Sunday, January 9, 2011

Food for the Trails: Isaw at mga Inihaw!

* a selection of meat and innards ready to be grilled;
shot at a inihaw store in Crossing-Calamba, Laguna

Chicken and pig meat (and internal organs) seems to me an integral part of the usual merienda of Filipinos. These isaw or inihaw fall under the general category of street foods. Whether you just want something to fill your stomach or you want a cheaper dinner (yes, I’ve observed that they also make inihaw as pang-hapunan), an ihawan is the place to visit.

You name it: feet, ears, liver, intestines, etc. But I find their Filipino names more amusing. Of course, there is always the danger of catching diseases (cancer due to burned meat or Hepa A), but it is up to a brave inihaw lover to risk it. After all, the touch of spicy dips on the tongue will always be a sensation favorable for those who eat innards-on-stick.


  1. Dear Francis,

    Thank you and congratulations for your very articulate and informative blog. The subject of trees, grassroot Pinoy ways, culture are not of mainstream interest to our kababayans so it is hardly surprising to see zero comments to the culturally rich content of your blogs. You are a true patriot if there is any in our country. It is evident in the love for our country that your presentation breaths and your "campaign" to know Philippines better so we could learn to love it more. Alas, colonial mentality is still strongly etched in Pinoy psyche. Although, of late,thankfully a little bit less so. I cannot help but notice and admire your perseverance in showing our country and our culture with emphasis on its wealth of beauty - the natural and the humane - without glossing over the flaws. I am touched by your quietly brave and truthful blog, the poetry of its poignant yet unsentimental humanity.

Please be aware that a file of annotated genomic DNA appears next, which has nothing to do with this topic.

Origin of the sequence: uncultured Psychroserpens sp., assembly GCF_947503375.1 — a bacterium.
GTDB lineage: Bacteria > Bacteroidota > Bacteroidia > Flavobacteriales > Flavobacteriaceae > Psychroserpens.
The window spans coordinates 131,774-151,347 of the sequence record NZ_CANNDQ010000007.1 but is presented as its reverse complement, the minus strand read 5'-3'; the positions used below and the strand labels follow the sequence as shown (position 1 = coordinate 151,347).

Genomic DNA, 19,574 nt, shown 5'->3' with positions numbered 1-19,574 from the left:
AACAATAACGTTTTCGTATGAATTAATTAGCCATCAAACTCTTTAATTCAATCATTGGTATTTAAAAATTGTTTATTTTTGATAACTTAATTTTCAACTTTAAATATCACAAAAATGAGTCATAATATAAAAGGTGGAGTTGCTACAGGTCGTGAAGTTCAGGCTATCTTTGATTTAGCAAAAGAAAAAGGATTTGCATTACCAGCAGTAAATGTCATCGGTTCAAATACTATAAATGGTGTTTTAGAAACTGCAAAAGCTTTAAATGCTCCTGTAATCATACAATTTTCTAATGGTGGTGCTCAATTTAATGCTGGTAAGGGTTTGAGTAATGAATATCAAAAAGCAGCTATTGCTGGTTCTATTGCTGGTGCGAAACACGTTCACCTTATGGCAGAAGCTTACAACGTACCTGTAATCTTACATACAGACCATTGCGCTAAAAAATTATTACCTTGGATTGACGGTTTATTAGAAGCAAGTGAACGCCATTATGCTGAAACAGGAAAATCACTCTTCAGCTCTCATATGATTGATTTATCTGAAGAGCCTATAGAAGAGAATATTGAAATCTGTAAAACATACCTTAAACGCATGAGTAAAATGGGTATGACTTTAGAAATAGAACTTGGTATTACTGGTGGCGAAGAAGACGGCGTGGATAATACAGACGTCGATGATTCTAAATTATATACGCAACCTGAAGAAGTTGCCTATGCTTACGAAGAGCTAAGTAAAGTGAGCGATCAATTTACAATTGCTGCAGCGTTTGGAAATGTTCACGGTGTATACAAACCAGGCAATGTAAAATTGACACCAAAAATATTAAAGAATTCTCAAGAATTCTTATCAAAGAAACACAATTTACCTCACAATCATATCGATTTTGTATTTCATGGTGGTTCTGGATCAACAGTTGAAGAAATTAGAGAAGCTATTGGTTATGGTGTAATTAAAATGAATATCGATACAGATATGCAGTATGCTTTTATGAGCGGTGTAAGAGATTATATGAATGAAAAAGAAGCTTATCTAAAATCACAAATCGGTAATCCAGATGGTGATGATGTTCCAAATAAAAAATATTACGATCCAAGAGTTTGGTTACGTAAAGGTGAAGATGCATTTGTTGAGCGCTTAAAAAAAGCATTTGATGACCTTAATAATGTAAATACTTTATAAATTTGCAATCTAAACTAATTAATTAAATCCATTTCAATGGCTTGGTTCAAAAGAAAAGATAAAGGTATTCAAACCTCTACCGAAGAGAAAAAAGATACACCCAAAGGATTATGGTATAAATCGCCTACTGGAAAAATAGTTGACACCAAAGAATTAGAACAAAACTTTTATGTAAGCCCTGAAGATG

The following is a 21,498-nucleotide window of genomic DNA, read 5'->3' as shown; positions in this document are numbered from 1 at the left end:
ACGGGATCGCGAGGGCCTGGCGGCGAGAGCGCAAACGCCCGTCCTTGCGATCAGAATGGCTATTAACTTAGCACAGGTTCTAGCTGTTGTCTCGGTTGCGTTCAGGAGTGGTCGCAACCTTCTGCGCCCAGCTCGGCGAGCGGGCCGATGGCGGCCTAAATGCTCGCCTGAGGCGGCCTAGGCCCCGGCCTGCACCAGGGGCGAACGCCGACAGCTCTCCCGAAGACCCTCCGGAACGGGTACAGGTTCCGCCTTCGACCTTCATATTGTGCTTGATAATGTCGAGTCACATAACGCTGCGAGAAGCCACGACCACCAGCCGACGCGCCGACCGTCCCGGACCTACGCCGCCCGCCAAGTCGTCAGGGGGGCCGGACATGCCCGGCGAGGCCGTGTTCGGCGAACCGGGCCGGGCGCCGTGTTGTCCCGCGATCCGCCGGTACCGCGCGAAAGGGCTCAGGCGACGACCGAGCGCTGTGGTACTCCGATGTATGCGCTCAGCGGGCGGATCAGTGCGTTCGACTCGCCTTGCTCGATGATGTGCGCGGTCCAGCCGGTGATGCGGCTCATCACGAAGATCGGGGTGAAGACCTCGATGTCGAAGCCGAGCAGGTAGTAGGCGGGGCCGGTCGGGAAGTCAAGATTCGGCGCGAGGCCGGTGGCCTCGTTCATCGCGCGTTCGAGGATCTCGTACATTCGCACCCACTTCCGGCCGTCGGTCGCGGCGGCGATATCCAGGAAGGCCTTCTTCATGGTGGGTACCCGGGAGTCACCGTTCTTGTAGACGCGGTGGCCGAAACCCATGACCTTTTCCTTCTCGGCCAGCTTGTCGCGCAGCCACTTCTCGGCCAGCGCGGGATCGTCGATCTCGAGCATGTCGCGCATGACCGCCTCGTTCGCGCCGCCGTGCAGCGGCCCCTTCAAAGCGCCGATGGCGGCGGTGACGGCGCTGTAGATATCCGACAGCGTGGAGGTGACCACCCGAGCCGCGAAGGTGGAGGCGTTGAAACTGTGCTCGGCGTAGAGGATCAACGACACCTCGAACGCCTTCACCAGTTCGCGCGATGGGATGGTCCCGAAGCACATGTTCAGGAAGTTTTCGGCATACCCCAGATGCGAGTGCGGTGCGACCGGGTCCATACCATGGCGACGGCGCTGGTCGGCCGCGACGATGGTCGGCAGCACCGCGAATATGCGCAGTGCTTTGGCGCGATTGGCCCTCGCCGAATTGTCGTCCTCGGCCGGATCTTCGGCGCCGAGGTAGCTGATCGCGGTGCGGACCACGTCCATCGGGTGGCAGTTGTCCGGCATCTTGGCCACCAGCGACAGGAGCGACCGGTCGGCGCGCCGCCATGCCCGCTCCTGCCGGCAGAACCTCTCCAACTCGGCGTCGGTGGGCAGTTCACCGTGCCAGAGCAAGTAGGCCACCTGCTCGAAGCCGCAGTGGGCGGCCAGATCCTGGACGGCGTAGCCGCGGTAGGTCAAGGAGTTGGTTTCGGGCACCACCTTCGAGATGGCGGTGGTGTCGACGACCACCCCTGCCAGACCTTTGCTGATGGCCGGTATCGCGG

Your poem, in Filipino, gave the victims of the Magindanao massacre the song of "justice", whose cry for it would otherwise simply go unsung and unheard beyond the headlines - because nobody cares.
    I'd like to meet you on one of the days that I am back home. I am keen to meet a compatriot who truly embodies the "I love my own, my native land" spirit.
    Keep at it, you've got a follower and fan in me.

  2. For a moment I thought it was me speaking. Thank you, whoever you are who made this comment. It is true that I deal more with the simple ways of the Filipinos, having no means yet to embark on wide and encompassing travels and self studies on Philippine history and culture. My blog, as I see it, serves as my own training ground for studying practically everything about history, culture, and traditions here in the country. While this blog doesn't have volumes of comments unlike the others, I am grateful for occasional visitors who make time to leave their comments and suggestions. This blog is a part of me already and I hope to continue doing this Back Trails thing for as long as my passion is here. Again, thank you.